The quality of your website content is NOT as subjective as you thought, per Google

Google Reveals How to Rank High with Quality Website Content

Content Quality?

Beyond the obvious idea of higher quality content being “better”, it’s important to understand WHY Google is so focused on the concept of content quality and how this is core to their business model.

If you have not yet read part 1 of this article, you should do so as it gives you background which helps this article make sense.

That article is “Attention Bloggers: Why Your SEO is Affected by How Google Makes Money”.

Once you have read it, you’ll understand why Google’s business model drives them be seriously focused on content quality, and how they define quality.

Google Hires Human Search Quality Raters

Most people don’t know this.

There are over 10,000 of these people worldwide.

They rate the quality of web pages and websites that deal with topics they know about. Search quality raters have some expertise in their area, be it law, medicine, car repair, marksmanship, dog training, political comedy, urban planning, nuclear fusion, celebrity gossip, or whatever.

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Why Does Google Hire These People?

The engineers at Google who work on improving the Google search algorithm need some baseline of websites whose “quality” is known, to help them as they work to improve the quality of Google’s search results.

These human search quality raters are creating this baseline of websites whose quality is known.

This is an important point. They do not directly affect the ranking of any website, but they indirectly affect the ranking of EVERY website.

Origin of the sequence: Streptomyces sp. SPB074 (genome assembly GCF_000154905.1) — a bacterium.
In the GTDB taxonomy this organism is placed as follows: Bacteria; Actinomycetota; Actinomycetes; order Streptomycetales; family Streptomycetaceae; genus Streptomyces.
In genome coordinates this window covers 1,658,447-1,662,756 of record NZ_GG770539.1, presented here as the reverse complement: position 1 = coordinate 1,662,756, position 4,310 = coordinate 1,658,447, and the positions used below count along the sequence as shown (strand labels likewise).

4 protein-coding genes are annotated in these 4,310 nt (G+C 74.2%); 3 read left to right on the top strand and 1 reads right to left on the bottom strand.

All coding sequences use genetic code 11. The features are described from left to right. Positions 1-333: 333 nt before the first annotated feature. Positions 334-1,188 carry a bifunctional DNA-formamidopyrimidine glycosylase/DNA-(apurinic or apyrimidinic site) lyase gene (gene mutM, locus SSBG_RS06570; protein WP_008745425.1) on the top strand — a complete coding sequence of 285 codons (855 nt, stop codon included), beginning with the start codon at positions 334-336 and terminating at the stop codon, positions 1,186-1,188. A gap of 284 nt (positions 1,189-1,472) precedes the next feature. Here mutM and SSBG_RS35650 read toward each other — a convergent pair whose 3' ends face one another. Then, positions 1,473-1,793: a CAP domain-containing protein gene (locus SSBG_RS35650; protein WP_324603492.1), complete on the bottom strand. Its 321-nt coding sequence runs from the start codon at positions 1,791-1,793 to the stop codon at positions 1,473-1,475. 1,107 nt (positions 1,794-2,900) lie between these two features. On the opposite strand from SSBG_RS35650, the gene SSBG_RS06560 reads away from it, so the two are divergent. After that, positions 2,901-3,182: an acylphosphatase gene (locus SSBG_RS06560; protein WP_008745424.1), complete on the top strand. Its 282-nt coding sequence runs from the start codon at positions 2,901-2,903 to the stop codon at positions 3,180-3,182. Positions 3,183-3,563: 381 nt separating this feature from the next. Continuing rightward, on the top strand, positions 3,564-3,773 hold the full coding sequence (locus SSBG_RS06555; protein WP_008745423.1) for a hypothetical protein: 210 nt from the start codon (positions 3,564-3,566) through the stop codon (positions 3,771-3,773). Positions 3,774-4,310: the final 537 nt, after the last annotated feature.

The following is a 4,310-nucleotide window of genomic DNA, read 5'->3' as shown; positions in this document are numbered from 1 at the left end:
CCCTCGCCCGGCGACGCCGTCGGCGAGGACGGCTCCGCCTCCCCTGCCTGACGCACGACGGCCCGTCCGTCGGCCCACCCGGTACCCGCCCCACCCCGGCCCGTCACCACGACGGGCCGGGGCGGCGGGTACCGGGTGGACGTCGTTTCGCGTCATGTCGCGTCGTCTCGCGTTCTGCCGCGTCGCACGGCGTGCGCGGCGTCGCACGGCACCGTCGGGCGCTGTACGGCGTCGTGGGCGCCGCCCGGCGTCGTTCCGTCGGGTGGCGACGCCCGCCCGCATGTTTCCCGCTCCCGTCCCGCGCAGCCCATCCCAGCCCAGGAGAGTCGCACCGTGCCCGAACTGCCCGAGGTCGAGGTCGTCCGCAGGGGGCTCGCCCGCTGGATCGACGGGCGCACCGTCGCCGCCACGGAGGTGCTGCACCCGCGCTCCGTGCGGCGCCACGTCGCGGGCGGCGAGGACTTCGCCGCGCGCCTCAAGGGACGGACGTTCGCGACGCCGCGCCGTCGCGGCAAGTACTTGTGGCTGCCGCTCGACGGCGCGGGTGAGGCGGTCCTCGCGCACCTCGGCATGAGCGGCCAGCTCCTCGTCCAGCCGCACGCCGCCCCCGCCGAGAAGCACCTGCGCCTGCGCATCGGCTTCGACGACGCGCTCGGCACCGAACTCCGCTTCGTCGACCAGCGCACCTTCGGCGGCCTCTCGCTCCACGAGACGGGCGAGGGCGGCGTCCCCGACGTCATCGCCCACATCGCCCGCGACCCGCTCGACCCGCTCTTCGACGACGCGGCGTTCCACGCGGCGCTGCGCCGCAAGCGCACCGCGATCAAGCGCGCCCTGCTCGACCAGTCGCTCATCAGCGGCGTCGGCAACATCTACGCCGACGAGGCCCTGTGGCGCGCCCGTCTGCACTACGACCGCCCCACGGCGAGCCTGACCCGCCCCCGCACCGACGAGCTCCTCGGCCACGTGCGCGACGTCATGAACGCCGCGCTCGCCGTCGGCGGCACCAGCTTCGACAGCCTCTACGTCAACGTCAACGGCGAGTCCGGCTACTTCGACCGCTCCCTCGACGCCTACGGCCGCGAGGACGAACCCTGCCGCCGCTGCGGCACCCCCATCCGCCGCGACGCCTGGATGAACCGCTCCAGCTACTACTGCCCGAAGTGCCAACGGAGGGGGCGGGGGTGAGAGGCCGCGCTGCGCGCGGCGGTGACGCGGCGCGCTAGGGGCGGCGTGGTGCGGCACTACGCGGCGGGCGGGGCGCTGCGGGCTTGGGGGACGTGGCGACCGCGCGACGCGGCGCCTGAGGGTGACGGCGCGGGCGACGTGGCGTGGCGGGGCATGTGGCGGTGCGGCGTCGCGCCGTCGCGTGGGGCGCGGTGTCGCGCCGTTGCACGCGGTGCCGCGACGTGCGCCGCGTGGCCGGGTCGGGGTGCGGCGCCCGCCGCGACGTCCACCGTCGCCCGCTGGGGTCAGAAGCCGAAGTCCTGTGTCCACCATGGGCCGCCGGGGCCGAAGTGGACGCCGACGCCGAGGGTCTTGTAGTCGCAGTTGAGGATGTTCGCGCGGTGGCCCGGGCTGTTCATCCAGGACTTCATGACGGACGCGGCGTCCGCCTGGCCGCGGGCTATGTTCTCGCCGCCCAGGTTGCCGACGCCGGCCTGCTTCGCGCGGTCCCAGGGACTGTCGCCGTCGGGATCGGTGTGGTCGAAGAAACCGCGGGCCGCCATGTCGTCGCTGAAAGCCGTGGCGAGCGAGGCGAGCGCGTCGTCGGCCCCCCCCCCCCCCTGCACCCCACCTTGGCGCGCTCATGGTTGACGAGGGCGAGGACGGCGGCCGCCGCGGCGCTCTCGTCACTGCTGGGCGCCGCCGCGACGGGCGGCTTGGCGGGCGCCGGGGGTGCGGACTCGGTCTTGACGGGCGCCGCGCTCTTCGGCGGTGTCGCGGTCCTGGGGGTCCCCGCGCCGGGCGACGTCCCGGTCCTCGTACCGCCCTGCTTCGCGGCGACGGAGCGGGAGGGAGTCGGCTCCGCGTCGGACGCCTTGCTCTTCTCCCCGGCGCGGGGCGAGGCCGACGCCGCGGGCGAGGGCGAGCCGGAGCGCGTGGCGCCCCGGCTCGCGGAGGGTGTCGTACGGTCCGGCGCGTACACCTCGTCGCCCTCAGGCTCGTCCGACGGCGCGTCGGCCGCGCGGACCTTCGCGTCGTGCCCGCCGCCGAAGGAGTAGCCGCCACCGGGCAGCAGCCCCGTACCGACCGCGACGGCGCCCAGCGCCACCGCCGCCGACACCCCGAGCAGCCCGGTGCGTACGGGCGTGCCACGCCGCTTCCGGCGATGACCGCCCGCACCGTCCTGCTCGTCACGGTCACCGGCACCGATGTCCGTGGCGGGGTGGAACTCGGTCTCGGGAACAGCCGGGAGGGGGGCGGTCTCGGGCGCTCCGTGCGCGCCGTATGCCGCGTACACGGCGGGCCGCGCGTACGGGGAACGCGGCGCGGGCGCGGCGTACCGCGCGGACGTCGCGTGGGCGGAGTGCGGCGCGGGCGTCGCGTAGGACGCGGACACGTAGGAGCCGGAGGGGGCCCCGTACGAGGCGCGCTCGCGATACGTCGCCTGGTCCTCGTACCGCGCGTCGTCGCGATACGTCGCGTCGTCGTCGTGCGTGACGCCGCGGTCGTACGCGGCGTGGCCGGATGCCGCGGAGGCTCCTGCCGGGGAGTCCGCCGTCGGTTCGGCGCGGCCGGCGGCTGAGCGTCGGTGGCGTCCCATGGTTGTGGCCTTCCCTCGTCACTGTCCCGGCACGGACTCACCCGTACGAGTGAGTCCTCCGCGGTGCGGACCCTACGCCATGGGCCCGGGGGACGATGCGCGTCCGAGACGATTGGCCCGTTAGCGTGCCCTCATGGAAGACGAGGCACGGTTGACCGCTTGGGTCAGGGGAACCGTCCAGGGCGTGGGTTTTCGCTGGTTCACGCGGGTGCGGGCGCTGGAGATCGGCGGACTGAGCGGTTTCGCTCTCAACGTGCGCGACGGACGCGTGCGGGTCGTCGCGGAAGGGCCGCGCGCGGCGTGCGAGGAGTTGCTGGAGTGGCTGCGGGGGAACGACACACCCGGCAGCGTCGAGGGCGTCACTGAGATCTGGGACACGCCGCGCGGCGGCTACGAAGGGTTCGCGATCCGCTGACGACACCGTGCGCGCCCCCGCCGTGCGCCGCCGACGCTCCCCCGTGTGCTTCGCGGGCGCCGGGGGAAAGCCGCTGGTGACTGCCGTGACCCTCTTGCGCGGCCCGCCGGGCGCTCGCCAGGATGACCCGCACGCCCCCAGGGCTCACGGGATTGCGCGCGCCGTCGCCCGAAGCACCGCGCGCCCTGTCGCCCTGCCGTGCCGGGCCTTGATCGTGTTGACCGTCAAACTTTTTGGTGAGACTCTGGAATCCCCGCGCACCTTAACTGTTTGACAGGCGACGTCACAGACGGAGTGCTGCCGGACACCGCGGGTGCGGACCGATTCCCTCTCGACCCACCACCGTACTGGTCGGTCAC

How do they Rank Websites?

These human search quality raters rank websites per very detailed instructions provided to them by Google.

This instruction document is titled Search Quality Evaluator Guidelines.

How detailed is it? The most recent edition (published on May 11th, 2017) is 157 pages long.

In a Way, Google owns the Web……

I’m reminded of a joke that I’ll retranslate as:

Google owns the World Wide Web, the rest of us just live here.

It’s not literally true, but when it comes to having your website be found, Google MAKES the rules, and the rest of us need to follow them.

In order for that to work for YOU, it’s important you understand their rules.

That is why the Search Quality Evaluator Guidelines are important. They’re the closest thing to “the rules” of search that we’ve ever gotten from Google.

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Does Google Define What “High Quality” Content is?

Yes, and in a fair amount of detail. For all practical purposes, that 157 page document IS their instructions on how to publish High Quality content.

This Post is a Summary of That Document

At least the rest of this post is. It may save you the need to read the entire 157 pages.

So make some tea, find a relaxing space, and learn why some of the beliefs you’ve been working from are false and how some of the things you’ve been ignoring negatively affect the SEO of your site.

Of course summarizing a 157 page document in a blog post seems like a ridiculous effort, so please bear in mind this will be a 50,000 foot overview of concepts and ideas. Concepts and ideas that are critically important to SEO, but “just” concepts and ideas nonetheless.

I also feel the need to warn you that from here on out this article gets pretty boring, but it’s a lot less boring than reading the entire 157 page document.

Search Quality Evaluator Guidelines: Summary

Some of the stuff below will seem obvious. Others not so much.

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Needed Definitions

To understand the rest of this article, there are several definitions you need to understand. The terms below are defined directly from the Google Search Evaluator Guidelines.